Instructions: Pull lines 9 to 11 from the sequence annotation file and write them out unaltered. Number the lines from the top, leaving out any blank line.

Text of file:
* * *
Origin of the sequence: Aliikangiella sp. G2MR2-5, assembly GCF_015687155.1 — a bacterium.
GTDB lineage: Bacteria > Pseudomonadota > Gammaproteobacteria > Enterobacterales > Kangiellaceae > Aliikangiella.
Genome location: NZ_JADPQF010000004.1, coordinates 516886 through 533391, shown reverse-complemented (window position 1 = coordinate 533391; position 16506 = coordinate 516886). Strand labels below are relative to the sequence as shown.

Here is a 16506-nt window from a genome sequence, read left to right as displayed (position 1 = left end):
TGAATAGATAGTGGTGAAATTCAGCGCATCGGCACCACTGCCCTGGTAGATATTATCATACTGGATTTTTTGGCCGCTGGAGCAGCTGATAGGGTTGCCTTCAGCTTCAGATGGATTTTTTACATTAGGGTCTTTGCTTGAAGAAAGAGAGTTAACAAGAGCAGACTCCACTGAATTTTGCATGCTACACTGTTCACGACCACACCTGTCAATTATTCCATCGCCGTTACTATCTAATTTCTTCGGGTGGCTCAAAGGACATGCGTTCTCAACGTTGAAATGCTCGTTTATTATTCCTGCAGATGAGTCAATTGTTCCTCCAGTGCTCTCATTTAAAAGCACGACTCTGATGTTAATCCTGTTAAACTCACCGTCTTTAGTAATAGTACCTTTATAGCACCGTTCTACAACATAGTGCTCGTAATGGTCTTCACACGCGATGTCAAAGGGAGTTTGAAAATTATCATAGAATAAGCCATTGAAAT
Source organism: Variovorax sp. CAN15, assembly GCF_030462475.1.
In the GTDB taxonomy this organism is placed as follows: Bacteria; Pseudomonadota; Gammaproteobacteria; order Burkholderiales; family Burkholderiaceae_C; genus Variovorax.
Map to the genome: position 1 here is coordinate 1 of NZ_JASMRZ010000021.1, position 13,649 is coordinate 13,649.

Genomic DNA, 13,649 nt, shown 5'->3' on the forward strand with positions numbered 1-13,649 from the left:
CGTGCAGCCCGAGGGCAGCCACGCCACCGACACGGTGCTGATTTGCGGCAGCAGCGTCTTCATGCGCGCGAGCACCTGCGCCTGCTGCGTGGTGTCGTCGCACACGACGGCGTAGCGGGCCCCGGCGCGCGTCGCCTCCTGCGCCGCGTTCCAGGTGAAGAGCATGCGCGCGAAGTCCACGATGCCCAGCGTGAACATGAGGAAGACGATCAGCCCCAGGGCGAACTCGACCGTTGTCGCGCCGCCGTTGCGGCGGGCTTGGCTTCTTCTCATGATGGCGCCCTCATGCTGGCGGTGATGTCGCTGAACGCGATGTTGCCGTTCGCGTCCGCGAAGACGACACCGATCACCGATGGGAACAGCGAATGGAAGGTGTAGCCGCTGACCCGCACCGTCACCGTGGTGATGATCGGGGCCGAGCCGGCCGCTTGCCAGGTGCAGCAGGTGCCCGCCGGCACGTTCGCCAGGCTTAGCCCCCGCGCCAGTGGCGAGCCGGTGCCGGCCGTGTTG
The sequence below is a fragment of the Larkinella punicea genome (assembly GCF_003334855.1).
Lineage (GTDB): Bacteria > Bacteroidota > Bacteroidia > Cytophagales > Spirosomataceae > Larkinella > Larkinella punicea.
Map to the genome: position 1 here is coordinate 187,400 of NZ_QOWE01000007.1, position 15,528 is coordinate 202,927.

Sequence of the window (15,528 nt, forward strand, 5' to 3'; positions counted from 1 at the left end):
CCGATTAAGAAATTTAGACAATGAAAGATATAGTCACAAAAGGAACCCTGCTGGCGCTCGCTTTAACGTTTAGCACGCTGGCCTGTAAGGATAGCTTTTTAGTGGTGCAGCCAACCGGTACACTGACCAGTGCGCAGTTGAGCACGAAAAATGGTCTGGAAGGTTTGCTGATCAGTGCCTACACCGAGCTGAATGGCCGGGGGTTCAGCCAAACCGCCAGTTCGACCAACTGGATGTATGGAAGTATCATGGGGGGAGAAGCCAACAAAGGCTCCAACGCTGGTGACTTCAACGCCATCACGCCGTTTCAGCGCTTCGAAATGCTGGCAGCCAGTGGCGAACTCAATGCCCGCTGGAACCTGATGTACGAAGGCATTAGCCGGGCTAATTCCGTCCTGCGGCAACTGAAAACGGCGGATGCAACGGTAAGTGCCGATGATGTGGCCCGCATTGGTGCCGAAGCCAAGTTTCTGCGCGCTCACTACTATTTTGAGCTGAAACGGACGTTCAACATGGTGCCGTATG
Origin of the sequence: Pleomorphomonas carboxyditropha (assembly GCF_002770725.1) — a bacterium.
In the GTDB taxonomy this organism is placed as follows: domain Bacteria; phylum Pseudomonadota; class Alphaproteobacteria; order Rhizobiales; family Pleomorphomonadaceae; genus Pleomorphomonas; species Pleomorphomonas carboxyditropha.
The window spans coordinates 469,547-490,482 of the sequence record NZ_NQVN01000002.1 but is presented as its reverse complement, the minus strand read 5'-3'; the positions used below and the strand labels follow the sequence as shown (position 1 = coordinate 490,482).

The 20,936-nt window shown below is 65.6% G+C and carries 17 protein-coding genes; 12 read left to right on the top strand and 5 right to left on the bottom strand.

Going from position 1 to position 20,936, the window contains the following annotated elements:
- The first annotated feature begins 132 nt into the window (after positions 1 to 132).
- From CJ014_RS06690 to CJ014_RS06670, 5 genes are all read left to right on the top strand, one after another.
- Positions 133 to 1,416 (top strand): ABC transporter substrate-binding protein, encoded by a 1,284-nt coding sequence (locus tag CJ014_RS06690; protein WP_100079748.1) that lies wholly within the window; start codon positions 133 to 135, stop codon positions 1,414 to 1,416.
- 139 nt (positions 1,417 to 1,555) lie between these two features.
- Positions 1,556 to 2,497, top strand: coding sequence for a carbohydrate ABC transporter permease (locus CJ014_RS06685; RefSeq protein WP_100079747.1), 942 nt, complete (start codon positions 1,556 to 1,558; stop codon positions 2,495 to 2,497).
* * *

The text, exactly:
Genomic DNA, 13,649 nt, shown 5'->3' on the forward strand with positions numbered 1-13,649 from the left:
CGTGCAGCCCGAGGGCAGCCACGCCACCGACACGGTGCTGATTTGCGGCAGCAGCGTCTTCATGCGCGCGAGCACCTGCGCCTGCTGCGTGGTGTCGTCGCACACGACGGCGTAGCGGGCCCCGGCGCGCGTCGCCTCCTGCGCCGCGTTCCAGGTGAAGAGCATGCGCGCGAAGTCCACGATGCCCAGCGTGAACATGAGGAAGACGATCAGCCCCAGGGCGAACTCGACCGTTGTCGCGCCGCCGTTGCGGCGGGCTTGGCTTCTTCTCATGATGGCGCCCTCATGCTGGCGGTGATGTCGCTGAACGCGATGTTGCCGTTCGCGTCCGCGAAGACGACACCGATCACCGATGGGAACAGCGAATGGAAGGTGTAGCCGCTGACCCGCACCGTCACCGTGGTGATGATCGGGGCCGAGCCGGCCGCTTGCCAGGTGCAGCAGGTGCCCGCCGGCACGTTCGCCAGGCTTAGCCCCCGCGCCAGTGGCGAGCCGGTGCCGGCCGTGTTG
The sequence below is a fragment of the Larkinella punicea genome (assembly GCF_003334855.1).